# First normal stress difference in capillary extrusion flow of nanometer calcium carbonate-filled PLLA biocomposites.

INTRODUCTION

Polymer melts present complicated rheological behavior during extrusion flow due to their viscoelasticity, these include end pressure losses, normal stress effect, extrudate swell, and unsteady flow or melt fracture. The normal stress effect is produced due to the anisotropy of a polymer melt. From a viewpoint of macroscopic rheology, the extrudate swell is the elastic recovery of the shear and extension deformation generated in die flow of polymer melt when it leaves from the channel. Usually, the extrudate swell is attributed to a contribution of the normal stress effect (1). In general, the normal stress effect during extrusion of a polymer melt is characterized by the normal stress difference, including the first normal stress difference ([N.sub.1]) and the second normal stress difference ([N.sub.2]). It is extensively believed that the [N.sub.1] is major contribution of the normal stress difference (2-4). In general, the normal stress difference was related to the exit pressure losses ( [DELTA][P.sub.exit]), that is (5),

[N.sub.1] + [N.sub.2] = [DELTA][P.sub.exit] * (1)

Biodegradable polymers have been developed quickly in the past decade and have been started to be produced on a commercial scale. They have been widely used in various applications such as bags, sacks, and food packaging, because these polymers prepared from renewable resources can undergo biodegradation upon disposal. Poly(lactic acid) (PLA) is one of the biodegradable polymers, which are derived from renewable sources such as starch and sugar (6), (7). Because of its low molecular weight and brittleness as well as relatively high cost, PLA has been limited to biomedical and pharmaceutical applications. Poly-L-lactide (PLLA) is one kind of PLA. Besides good biodegradable properties, PLLA has certain shape memory performance. Ublekov et al. (8) investigated the effects of organophilic clay concentration on nonisothermal crystallization of poly(L-lactic acid) (PLLA)/montmorillonite (MMT) nanocomposites. The results showed that the crystallinity of PLLA/MMT composites increased drastically at high clay loadings (59 wt%), and the intercalation of the clay was observed at filler loadings higher than 3 wt%. Zhang et al. (9) examined the influence of nanoparticle concentration on the co-continuity intervals and rheological properties of polystyrene (PS)/PLLA blends and found that the incorporation of silica nanoparticles into PS/PLLA blends could be used to prepare macroporous PLLA structure with controllable pore size at lower PLLA content.

As stated earlier, although PLA has a combination of high tensile strength, high elastic modulus, and good biodegradable property, it will become a brittle, glassy polymer if produced through a conventional condensation polymerization of lactic acid, the result is relatively low molecular weight. In view of this, there have been extensive studies on modification by filling with inorganic particles (8-16) and blending with other resin (7), (17-20). However, the focus of these studies has been made on biocompatibility, biodegradability, and mechanical properties. Several papers (21-24) have reported the effects of volume fraction, surface treatment, and size of the calcium carbonate (CaC[O.sub.3]) particles on the physical properties and enzymatic hydrolysis as well as mechanical properties of PLLA--CaC[O.sub.3] composites and found that the mechanical and thermal properties as well enzymatic hydrolysis were improved with the filler. There have been some studies on rheological properties of the PLA blends and composites (7), (9), (21), but there were only a few studies for the flow behavior of inorganic particulate-filled PLA composites (15), (17), especially for the normal stress difference in flow. Nanometer calcium carbonate (nano-CaC[O.sub.3]) is a kind of inorganic particle used extensively in the polymer industry due to its reinforcing and toughening effects besides low cost, we consider here its effect on the rheological behavior of PLLA/nano-CaC[O.sub.3] composites.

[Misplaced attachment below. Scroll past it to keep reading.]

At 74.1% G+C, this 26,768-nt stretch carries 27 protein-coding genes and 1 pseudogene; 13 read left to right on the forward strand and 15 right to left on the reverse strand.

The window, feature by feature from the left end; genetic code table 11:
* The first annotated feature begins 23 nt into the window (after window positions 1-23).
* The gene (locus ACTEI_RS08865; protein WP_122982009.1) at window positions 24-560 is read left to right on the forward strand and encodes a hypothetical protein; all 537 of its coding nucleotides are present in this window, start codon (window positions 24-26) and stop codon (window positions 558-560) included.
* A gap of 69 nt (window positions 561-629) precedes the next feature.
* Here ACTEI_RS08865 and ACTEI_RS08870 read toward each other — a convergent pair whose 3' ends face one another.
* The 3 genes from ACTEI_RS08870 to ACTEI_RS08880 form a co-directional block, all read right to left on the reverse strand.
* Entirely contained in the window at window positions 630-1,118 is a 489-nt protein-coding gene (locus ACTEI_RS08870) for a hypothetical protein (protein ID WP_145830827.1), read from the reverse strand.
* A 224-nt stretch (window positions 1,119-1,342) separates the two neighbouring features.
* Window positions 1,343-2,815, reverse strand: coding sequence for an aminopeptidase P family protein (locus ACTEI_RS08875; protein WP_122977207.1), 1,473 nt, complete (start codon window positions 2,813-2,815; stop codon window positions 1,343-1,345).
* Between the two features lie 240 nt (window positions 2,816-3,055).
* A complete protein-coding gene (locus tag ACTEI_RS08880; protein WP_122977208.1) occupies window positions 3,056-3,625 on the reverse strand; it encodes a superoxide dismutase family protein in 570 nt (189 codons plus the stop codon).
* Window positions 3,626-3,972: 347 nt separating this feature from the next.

The rheological properties of polymer melts are usually measured using a capillary rheometer due to the tube flow being similar to extruder dies used in the extrusion process. Recently, Liang (25-29) has investigated the viscoelastic properties of inorganic particulate-filled polyolefin composites by applying a capillary rheometer to reveal the flow mechanisms and determine useful guidelines to achieve optimum processing conditions for particle-filled polymer systems. It is quite meaningful for both polymer processing and polymer rheology that the first normal stress difference and factors affecting it during extrusion flow of polymer melts are investigated deeply. More recently. Liang et al. (29) studied the flow properties such as melt viscosity of PLLA composites filled with nano-CaC[O.sub.3] under shear rates varying from 10 to [10.sup.3] [s.sup.-1] and found that the melt shear flow obeyed roughly a power law under the similar experimental conditions. The objective of this article is to investigate the influence of the experimental conditions on the first normal stress difference of PLLA/nano-CaC[O.sub,3] composites by means of a capillary rheometer.

EXPERIMENTAL

Raw Materials

A biodegradable resin, PLLA, with the trademark of Al-1001, serving as the matrix material, was supplied by Shenzhen Bright China Industrial Co. Ltd (Shenzhen, China). Its density and melt flow rate were 1.25 g/[cm.sup.3] and 7.5 g/10 min, respectively. The filler was nano-CaC[O.sub.3] particles, manufactured by Anyuan Scientific and Technological Chemical Plant (Anyuan, China). Its mean diameter and the particle density were 40 nm and 2.55 g/[cm.sup.3], respectively.